Word gets out

Third Sunday of Advent
St Mark’s Church, Casino
12 December 2021

Detail from “Saint John the Baptist” by Alvise Vivarini

You may recall from last Sunday that we have a special focus on John the Baptizer in these two middle Sundays of Advent.

Last week we reflected on the role that John played in the Jesus story.

Far from being a lesser figure sent ahead of Jesus to make the arrangements, John was the spiritual master and Jesus was his disciple.

That describes their relationship around the time that John was arrested, but it does not properly describe how things developed from that point onwards.

You may even recall that I finished with the invitation that we each reflect on three questions during the week between then and now:

  • Do we have a John the Baptizer in our lives?
  • Are we a John figure for other people?
  • Do we allow ourselves (and them) to move in new directions? 

This week we shift our attention from the role that John played in Jesus’ life and give some thought to what he was saying, and more especially what people understood him to be saying.

What John was saying

We are on less certain grounds when it comes to what John was saying than when we considered the role he played in the spiritual development of Jesus.

The reason for that is very simple.

We only get to hear John’s words through the Gospels of Matthew and Luke, in other words as told by followers of Jesus. It is impossible to tell how accurately they represented the message of John and we simply do not know if John would have agreed with the way that followers of Jesus (some of whom may once have been his own followers) described his message from their vantage point on this side of Easter.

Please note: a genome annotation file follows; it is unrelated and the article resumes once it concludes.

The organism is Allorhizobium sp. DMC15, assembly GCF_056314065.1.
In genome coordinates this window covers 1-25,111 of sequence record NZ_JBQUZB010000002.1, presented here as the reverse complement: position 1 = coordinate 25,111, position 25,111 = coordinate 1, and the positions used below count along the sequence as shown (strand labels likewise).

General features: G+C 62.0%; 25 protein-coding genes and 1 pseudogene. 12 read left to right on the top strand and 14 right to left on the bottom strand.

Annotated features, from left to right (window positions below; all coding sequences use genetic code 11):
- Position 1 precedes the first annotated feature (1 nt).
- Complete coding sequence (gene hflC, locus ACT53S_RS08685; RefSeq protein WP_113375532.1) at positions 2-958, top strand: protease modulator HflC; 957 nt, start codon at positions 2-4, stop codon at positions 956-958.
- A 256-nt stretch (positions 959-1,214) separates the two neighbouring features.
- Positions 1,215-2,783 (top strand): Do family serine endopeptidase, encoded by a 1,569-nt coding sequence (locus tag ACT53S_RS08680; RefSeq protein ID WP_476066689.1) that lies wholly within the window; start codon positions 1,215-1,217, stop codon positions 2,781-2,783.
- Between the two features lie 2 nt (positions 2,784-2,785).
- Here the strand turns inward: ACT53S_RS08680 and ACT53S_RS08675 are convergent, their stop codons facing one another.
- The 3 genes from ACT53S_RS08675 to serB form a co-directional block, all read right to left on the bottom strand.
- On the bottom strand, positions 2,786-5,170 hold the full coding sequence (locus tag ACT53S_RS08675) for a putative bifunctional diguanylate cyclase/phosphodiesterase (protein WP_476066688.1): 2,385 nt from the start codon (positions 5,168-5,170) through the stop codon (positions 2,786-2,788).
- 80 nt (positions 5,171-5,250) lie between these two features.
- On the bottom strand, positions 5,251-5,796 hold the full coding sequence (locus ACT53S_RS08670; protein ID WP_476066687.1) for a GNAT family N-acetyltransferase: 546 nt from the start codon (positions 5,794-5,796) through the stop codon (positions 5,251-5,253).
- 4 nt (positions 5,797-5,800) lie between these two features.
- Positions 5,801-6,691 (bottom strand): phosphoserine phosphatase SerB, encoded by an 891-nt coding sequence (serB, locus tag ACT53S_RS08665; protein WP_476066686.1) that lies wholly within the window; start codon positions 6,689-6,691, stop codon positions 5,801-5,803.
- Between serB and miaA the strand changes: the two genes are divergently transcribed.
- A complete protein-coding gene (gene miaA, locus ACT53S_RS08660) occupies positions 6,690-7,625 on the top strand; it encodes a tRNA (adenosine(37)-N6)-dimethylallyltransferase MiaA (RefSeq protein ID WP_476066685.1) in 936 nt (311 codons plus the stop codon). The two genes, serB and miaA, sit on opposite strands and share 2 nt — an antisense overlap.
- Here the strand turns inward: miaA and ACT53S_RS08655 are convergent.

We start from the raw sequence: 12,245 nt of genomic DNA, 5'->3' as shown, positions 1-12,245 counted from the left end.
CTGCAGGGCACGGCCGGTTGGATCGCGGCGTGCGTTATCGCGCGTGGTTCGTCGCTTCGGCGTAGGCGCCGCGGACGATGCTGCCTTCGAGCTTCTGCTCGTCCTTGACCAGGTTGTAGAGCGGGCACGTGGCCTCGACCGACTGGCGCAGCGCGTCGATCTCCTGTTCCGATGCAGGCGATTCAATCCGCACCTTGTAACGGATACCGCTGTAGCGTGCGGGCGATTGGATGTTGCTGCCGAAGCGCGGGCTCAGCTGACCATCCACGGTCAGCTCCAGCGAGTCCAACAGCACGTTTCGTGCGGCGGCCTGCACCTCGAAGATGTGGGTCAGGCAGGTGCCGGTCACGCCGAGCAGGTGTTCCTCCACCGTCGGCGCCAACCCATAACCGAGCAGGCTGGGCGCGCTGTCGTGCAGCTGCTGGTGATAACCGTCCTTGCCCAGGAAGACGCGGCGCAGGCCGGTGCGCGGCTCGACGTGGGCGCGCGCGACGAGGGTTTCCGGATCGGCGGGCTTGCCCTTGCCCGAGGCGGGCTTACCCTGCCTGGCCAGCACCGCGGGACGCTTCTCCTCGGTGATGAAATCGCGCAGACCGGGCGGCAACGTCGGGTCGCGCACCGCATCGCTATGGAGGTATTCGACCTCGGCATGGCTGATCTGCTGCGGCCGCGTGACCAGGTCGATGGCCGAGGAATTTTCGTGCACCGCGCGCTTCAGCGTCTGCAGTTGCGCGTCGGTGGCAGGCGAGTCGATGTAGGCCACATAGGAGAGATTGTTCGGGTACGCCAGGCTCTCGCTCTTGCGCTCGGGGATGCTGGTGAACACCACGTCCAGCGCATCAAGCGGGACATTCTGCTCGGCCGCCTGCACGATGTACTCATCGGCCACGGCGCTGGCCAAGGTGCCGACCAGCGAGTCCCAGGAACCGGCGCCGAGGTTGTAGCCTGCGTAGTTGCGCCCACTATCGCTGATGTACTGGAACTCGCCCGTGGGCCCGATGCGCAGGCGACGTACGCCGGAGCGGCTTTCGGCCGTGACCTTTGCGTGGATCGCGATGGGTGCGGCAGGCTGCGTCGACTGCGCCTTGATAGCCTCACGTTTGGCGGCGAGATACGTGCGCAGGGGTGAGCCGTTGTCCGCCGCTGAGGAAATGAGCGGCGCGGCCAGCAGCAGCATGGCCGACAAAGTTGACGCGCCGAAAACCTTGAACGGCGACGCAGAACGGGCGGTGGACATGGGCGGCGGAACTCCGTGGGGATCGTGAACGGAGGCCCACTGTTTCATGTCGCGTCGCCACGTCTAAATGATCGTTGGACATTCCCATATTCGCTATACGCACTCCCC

From the later perspective, John was preparing people for the coming of Jesus.

We would add that he was also preparing Jesus to step into the limelight once his own time had passed.

Even so, in the excerpt from Luke 3 which we read just now (and we have a parallel account in Matthew 3, both drawn from the early Q Sayings Gospel) we find John mapping out a rather different program from the one that Jesus would later pursue.

  • John did not share meals with people. He was more of an ascetic and solitary figure.
  • John did not move from village to village. People came to him at the place he chose.
  • John was not a healer and did not cast out demons.
  • John did not tell parables.
  • John did not forgive sins.
  • John did not send his disciples out in pairs to extend his program farther afield.

On the other hand, we do find John calling on people to get ready for the next big thing in the covenant history of the Jewish people:

  • John was more like an OT prophet
  • John condemned the temple hierarchy
  • John foretold a major upheaval which was about to occur
  • John denied that he is the Messiah when pressed into that role
  • John demanded that his listeners undergo a ritual bath used to convert Gentiles
  • John taught people to fast and pray
  • John demanded integrity in personal and public life
  • John condemned Herod Antipas for his divorce and remarriage

People knew what John was on about, and his criticisms of Antipas led to his arrest and eventually to his execution by the Roman puppet ruler whose job was to keep things calm in that corner of the Empire.

Word gets out

While we cannot be sure just what John was hoping to achieve, it is clear that he made an impact. Word got out. People heard about this weird guy down by the river and they formed an opinion about him.